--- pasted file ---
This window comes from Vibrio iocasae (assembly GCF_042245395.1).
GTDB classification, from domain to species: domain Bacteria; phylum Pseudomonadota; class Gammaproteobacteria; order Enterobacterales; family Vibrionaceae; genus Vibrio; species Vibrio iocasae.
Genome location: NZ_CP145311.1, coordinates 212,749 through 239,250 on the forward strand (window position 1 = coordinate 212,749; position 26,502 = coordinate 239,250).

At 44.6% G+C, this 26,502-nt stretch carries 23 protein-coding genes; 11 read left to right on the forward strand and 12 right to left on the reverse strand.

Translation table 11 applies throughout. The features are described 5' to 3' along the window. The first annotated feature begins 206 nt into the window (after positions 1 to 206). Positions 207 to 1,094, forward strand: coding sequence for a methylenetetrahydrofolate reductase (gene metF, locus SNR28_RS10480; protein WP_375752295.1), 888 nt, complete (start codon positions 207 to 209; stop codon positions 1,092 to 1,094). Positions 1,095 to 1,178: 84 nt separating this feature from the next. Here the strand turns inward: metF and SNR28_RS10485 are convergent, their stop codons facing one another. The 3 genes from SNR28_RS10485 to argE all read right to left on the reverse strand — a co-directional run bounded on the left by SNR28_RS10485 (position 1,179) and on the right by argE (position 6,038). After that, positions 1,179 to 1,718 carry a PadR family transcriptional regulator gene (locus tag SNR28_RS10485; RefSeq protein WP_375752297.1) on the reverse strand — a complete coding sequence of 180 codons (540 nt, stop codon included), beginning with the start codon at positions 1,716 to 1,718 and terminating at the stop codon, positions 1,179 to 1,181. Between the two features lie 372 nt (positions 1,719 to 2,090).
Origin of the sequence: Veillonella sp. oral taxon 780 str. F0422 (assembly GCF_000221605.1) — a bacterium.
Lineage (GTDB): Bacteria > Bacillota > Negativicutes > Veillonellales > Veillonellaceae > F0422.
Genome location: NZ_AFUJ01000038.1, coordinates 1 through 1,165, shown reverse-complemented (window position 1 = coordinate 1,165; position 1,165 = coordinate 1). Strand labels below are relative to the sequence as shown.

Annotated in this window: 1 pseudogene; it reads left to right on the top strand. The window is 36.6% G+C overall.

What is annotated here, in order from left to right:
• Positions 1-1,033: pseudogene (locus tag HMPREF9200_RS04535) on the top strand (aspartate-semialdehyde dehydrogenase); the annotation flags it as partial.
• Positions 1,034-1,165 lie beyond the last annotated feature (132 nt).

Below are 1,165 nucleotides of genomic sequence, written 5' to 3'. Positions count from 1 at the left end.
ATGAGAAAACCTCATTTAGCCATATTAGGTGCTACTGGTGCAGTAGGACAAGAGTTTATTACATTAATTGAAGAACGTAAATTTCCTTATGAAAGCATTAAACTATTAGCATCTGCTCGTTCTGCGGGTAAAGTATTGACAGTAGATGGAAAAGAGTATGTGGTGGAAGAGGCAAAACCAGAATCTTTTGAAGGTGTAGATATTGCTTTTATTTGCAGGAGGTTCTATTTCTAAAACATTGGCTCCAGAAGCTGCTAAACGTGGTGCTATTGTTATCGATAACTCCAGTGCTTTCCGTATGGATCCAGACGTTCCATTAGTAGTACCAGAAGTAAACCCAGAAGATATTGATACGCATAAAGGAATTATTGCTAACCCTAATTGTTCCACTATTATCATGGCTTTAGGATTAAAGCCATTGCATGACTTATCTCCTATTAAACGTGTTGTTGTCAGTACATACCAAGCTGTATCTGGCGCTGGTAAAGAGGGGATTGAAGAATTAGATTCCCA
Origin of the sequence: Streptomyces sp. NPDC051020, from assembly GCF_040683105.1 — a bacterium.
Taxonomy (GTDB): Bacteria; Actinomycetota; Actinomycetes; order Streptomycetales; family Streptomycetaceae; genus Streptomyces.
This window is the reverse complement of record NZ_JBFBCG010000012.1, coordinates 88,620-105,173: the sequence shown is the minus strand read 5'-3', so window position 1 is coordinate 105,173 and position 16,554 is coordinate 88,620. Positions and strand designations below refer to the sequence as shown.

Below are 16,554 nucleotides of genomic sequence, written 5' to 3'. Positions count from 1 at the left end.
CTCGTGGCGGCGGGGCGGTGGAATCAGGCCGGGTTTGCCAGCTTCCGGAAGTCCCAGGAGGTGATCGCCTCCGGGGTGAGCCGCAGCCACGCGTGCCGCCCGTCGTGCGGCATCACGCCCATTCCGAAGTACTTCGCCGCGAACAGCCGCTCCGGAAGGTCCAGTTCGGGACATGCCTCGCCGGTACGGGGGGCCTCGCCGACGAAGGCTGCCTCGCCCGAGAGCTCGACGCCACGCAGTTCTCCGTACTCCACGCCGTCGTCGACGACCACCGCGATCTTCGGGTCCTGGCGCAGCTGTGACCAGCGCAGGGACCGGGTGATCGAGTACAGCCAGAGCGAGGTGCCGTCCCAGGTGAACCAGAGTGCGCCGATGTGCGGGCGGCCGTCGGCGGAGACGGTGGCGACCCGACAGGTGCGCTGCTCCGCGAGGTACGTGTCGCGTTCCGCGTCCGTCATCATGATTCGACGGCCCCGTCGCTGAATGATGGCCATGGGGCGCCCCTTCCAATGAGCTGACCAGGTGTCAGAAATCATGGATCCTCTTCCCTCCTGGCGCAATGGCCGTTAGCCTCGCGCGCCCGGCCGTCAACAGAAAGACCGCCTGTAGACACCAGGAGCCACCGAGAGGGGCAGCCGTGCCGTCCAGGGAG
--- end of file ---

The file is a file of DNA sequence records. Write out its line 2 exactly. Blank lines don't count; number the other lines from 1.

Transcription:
GTDB classification, from domain to species: domain Bacteria; phylum Pseudomonadota; class Gammaproteobacteria; order Enterobacterales; family Vibrionaceae; genus Vibrio; species Vibrio iocasae.